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Therapy Notes - Review

Therapy Notes - Review

Therapy Notes

Ratings:   Features - 4   GUI/UX - 4.5   Work Flow – 4.5   Learning Curve - 4.5   Support - 5
Features:   Groups - Y   Scheduling - Y   Notes - Y   E-Filing - Y   Billing - Y   Client Portal - N
Price:   $59.95/mo ($30 for additional clinicians) (Some additional fees for claims filing, and appointment reminders via SMS or Phone)


Pros: Attractive User-Friendly Interface, Solid Support, Great Work Flow
Cons: Limited Client Portal, Fee for Electronic Claim Submission and limited ERA integration

It's a Good Choice For Practices That:  Place great importance on a well-designed, friendly interface, solid support and don't mind waiting for a more fully developed client portal or fully integrated ERAs

Standout Features: Work Flow, Feature Integration, Support & Development

Most Recent Update:  03/26/2015

Therapy Notes is a solid contender for those willing to wait for a full-featured Client Portal and/or fully Integrated ERAs.  TherapyNotes finally launched their initial client portal offering in March of 2015 with limited client self-scheduling options. They report they will be adding to these features this year.  TherapyNotes relased their "beta" version of integrated ERAs earlier in 2014, with the ERAs being displayed within the program, leaving users to manually apply them to client accounts.  It's still unknown when they will complete integration by having those insurance payments applied directly to client accounts.  To be clear, TherapyNotes hasn't been sitting idle.  Just about every month they release improvements and updates. 

What TherapyNotes does, it does incredibly well and in style.  It has one of the most polished, user-friendly GUI/UX of any of the platforms and provides incredible time savings through it's smart, intuitive, flexible work flow.  Virtually all functions for a session (Notes, Billing, Changes, Claim Filing, etc.) can be accessed directly from the Appointment itself as well as from the Client area.  It's integrated treatment plan and progress notes are a dream come true for those who want to be able to quickly complete their notes.  Making copious use of time-saving drop downs and check boxes, notes are a breeze.  This comes at the expense of not being able to customize the notes.  However, if a modified SOAP style note works for a practice, TherapyNotes will likely fit the bill.  Among the features added to TherapyNotes over the past year are integrated credit cards and the initial stages of ERA integration.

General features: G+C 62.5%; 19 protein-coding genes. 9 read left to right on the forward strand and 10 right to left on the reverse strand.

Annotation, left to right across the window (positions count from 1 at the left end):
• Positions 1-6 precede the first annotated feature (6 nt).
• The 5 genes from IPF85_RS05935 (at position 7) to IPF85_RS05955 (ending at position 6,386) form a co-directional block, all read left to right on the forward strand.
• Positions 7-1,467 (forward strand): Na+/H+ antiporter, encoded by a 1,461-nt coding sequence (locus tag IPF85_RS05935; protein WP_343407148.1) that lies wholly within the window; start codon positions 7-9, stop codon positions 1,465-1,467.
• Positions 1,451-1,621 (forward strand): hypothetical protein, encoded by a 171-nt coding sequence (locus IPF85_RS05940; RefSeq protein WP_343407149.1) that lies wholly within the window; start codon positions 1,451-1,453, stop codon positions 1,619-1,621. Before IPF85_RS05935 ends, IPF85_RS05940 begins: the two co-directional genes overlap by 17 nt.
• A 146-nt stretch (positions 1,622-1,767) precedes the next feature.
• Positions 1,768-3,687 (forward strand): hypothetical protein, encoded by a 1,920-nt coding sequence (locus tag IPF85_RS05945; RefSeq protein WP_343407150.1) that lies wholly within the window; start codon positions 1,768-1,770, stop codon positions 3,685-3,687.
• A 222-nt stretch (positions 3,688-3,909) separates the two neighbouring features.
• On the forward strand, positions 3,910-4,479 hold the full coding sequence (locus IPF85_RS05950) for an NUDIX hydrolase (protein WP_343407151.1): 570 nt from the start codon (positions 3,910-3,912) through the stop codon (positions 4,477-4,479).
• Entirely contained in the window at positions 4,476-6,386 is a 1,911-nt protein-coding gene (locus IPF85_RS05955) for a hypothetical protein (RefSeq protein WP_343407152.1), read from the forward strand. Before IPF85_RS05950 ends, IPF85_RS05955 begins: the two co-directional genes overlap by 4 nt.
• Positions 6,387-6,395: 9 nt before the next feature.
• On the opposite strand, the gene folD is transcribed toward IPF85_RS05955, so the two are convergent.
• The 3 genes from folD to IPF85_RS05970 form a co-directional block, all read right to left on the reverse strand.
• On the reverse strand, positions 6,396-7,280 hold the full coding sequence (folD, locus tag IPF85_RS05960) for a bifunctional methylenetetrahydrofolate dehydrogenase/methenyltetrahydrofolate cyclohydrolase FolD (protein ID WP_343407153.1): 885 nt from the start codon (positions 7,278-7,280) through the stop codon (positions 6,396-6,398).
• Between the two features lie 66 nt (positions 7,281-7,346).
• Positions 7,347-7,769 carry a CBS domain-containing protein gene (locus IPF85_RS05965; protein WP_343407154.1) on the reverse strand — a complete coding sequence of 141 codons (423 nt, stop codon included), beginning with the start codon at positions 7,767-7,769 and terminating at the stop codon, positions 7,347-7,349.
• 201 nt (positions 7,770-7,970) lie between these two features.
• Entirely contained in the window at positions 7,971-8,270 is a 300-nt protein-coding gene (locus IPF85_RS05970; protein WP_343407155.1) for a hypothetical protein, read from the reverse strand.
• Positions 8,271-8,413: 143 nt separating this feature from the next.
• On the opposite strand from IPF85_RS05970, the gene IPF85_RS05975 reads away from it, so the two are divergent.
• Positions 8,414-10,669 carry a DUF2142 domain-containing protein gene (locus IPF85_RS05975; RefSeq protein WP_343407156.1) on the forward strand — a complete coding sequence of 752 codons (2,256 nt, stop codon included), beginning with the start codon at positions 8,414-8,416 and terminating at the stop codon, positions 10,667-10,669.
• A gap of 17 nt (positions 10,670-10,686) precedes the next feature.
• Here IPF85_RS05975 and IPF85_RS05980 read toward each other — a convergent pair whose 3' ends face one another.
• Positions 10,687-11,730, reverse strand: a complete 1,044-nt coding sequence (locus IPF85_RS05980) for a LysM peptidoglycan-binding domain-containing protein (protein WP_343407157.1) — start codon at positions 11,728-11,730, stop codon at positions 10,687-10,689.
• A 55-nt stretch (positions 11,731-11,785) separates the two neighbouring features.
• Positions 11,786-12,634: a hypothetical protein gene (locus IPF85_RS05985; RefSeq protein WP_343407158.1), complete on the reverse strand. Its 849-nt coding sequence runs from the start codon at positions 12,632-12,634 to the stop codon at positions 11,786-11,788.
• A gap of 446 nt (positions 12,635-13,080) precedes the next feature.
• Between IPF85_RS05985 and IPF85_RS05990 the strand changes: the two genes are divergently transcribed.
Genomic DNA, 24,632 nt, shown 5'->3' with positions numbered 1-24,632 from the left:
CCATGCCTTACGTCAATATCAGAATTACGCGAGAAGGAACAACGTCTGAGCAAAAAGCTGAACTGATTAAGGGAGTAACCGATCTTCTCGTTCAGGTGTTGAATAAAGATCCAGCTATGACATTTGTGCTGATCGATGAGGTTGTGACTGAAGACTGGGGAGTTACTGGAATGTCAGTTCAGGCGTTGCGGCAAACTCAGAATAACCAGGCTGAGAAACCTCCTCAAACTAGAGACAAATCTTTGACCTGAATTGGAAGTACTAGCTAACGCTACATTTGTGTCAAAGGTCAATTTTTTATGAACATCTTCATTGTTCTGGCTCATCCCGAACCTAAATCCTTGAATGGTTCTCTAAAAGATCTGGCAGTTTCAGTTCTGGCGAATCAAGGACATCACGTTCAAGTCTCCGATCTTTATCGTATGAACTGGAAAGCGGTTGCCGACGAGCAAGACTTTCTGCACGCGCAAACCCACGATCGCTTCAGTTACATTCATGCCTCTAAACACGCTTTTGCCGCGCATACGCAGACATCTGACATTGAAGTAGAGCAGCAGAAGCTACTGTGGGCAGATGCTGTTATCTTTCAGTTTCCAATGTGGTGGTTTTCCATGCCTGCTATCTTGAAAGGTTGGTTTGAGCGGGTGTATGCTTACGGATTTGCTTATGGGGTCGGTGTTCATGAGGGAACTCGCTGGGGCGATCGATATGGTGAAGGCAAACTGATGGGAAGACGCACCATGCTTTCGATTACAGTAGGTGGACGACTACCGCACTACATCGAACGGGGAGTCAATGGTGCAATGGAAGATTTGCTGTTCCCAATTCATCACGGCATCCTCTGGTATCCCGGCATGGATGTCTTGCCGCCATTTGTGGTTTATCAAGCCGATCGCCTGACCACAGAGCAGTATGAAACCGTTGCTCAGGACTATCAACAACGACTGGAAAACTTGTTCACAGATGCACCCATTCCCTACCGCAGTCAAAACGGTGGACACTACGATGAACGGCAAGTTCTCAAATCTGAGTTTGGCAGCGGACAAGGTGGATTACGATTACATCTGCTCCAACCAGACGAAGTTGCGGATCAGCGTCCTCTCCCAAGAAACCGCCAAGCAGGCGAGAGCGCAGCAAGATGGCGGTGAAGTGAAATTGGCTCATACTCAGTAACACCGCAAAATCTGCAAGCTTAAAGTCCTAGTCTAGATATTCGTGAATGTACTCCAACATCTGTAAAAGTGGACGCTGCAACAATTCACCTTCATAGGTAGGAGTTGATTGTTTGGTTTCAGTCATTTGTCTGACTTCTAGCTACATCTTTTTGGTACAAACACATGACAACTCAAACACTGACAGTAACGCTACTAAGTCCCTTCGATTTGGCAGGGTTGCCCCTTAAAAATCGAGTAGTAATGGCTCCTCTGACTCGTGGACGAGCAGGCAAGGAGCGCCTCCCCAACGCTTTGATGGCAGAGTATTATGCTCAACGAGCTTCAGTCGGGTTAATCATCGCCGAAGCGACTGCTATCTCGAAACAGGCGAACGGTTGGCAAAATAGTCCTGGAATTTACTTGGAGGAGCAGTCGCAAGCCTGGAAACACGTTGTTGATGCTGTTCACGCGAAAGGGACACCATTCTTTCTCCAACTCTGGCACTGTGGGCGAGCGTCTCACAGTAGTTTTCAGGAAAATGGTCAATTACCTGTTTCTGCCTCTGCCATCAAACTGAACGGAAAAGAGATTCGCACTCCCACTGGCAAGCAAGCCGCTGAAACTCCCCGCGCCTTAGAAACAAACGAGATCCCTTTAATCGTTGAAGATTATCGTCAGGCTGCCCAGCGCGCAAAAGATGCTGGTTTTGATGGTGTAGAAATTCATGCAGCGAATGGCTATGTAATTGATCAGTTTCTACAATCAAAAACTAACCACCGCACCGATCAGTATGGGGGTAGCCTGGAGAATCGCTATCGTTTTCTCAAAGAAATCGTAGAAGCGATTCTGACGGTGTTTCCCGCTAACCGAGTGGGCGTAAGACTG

Unfortunately, there are some considerable drawbacks to TherapyNotes.  As mentioned, there is no ability to customize progress note templates.  While many templates are provided, users are unable to adjust them in any way.  This serves well to create a very clean and efficient process.  It's important, however, that you make sure the notes meet all of your needs since you won't be able to change their format.  Additionally, your note data is somewhat locked into the system.  There is currently no way to export your Notes in any format that would be usable by another system.  Your sole option for backup/migration is to save them as PDFs.  In some ways, this is not a major concern since the likelihood of being able to move notes data between any of these systems is slim; they all use a different proprietary format.  If you do, for some reason, need your notes exported in some format besides PDF, however, you won't have that option with TherapyNotes. Oddly, despite their attention to detail, there are some minor features that continue to be ignored by TherapyNotes.  For example, while it allows for tracking insurance authorizations, users must check usage manually.  There are no alerts or reports associated with authorizations so that you can readily attend to clients who require more authorizations. Similarly, there are no alerts associated with claims being rejected by the clearinghouse.  Seeing these rejections requires a regular visit to the claims page. This same issue exists with their initial implementation of the client portal, as clinicians are not alerted via email when a new appointment is added to the schedule. These are oversights that can be overcome with planning and habit, however, the program would shine so much more if it automatically alerted clinicians to situations like these.  Finally, unlike many of their competitors, TherapyNotes charges a per transaction fee on electronic claims submission.  It's a small fee (reduced from 19 cents to 14 cents in 2015), but that can add up quickly if your practice files a large number of claims each month.